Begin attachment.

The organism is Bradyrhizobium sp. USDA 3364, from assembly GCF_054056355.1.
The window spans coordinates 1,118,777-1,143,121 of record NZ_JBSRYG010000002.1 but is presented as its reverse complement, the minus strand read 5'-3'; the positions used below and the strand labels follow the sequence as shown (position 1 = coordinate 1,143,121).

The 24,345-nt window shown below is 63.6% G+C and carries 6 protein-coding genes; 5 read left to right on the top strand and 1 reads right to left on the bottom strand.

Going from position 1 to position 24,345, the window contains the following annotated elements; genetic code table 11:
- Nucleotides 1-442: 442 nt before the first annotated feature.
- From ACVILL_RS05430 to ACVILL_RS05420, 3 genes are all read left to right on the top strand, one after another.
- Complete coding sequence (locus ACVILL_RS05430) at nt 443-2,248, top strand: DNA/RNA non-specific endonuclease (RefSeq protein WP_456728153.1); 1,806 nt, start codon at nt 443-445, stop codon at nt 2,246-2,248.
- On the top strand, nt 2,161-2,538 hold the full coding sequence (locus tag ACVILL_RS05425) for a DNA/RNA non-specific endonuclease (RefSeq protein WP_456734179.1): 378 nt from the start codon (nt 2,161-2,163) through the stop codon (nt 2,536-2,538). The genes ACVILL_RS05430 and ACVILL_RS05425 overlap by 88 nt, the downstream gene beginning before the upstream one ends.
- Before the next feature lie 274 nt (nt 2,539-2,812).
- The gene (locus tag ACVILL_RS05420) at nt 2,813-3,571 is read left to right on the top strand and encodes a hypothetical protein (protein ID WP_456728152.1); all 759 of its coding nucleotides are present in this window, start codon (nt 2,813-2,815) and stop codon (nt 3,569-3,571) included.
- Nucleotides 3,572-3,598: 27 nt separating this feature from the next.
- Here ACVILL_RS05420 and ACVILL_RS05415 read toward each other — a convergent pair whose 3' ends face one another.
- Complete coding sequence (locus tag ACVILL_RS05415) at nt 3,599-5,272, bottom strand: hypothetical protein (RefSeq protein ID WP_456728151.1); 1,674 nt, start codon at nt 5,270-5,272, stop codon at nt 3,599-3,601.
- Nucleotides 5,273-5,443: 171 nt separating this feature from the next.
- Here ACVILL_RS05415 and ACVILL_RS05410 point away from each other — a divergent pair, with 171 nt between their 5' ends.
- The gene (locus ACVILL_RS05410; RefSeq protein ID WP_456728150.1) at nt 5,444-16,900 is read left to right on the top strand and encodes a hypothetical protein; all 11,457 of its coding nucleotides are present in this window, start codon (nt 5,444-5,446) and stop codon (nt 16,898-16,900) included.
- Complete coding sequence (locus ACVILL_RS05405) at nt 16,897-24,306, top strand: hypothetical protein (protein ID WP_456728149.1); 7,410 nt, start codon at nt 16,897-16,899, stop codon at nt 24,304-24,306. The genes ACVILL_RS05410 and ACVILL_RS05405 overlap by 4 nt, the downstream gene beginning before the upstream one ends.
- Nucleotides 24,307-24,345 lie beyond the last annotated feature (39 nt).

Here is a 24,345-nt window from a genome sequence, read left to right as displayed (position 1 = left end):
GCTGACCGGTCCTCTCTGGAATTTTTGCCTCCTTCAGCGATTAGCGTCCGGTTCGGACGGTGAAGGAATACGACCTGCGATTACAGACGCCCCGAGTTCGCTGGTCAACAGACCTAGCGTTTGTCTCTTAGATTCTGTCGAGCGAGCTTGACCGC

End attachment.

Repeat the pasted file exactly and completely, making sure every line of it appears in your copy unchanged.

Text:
The organism is Bradyrhizobium sp. USDA 3364, from assembly GCF_054056355.1.
The window spans coordinates 1,118,777-1,143,121 of record NZ_JBSRYG010000002.1 but is presented as its reverse complement, the minus strand read 5'-3'; the positions used below and the strand labels follow the sequence as shown (position 1 = coordinate 1,143,121).

The 24,345-nt window shown below is 63.6% G+C and carries 6 protein-coding genes; 5 read left to right on the top strand and 1 reads right to left on the bottom strand.

Going from position 1 to position 24,345, the window contains the following annotated elements; genetic code table 11:
- Nucleotides 1-442: 442 nt before the first annotated feature.
- From ACVILL_RS05430 to ACVILL_RS05420, 3 genes are all read left to right on the top strand, one after another.
- Complete coding sequence (locus ACVILL_RS05430) at nt 443-2,248, top strand: DNA/RNA non-specific endonuclease (RefSeq protein WP_456728153.1); 1,806 nt, start codon at nt 443-445, stop codon at nt 2,246-2,248.
- On the top strand, nt 2,161-2,538 hold the full coding sequence (locus tag ACVILL_RS05425) for a DNA/RNA non-specific endonuclease (RefSeq protein WP_456734179.1): 378 nt from the start codon (nt 2,161-2,163) through the stop codon (nt 2,536-2,538). The genes ACVILL_RS05430 and ACVILL_RS05425 overlap by 88 nt, the downstream gene beginning before the upstream one ends.
- Before the next feature lie 274 nt (nt 2,539-2,812).
- The gene (locus tag ACVILL_RS05420) at nt 2,813-3,571 is read left to right on the top strand and encodes a hypothetical protein (protein ID WP_456728152.1); all 759 of its coding nucleotides are present in this window, start codon (nt 2,813-2,815) and stop codon (nt 3,569-3,571) included.
- Nucleotides 3,572-3,598: 27 nt separating this feature from the next.
- Here ACVILL_RS05420 and ACVILL_RS05415 read toward each other — a convergent pair whose 3' ends face one another.
- Complete coding sequence (locus tag ACVILL_RS05415) at nt 3,599-5,272, bottom strand: hypothetical protein (RefSeq protein ID WP_456728151.1); 1,674 nt, start codon at nt 5,270-5,272, stop codon at nt 3,599-3,601.
- Nucleotides 5,273-5,443: 171 nt separating this feature from the next.
- Here ACVILL_RS05415 and ACVILL_RS05410 point away from each other — a divergent pair, with 171 nt between their 5' ends.
- The gene (locus ACVILL_RS05410; RefSeq protein ID WP_456728150.1) at nt 5,444-16,900 is read left to right on the top strand and encodes a hypothetical protein; all 11,457 of its coding nucleotides are present in this window, start codon (nt 5,444-5,446) and stop codon (nt 16,898-16,900) included.
- Complete coding sequence (locus ACVILL_RS05405) at nt 16,897-24,306, top strand: hypothetical protein (protein ID WP_456728149.1); 7,410 nt, start codon at nt 16,897-16,899, stop codon at nt 24,304-24,306. The genes ACVILL_RS05410 and ACVILL_RS05405 overlap by 4 nt, the downstream gene beginning before the upstream one ends.
- Nucleotides 24,307-24,345 lie beyond the last annotated feature (39 nt).

Here is a 24,345-nt window from a genome sequence, read left to right as displayed (position 1 = left end):
GCTGACCGGTCCTCTCTGGAATTTTTGCCTCCTTCAGCGATTAGCGTCCGGTTCGGACGGTGAAGGAATACGACCTGCGATTACAGACGCCCCGAGTTCGCTGGTCAACAGACCTAGCGTTTGTCTCTTAGATTCTGTCGAGCGAGCTTGACCGC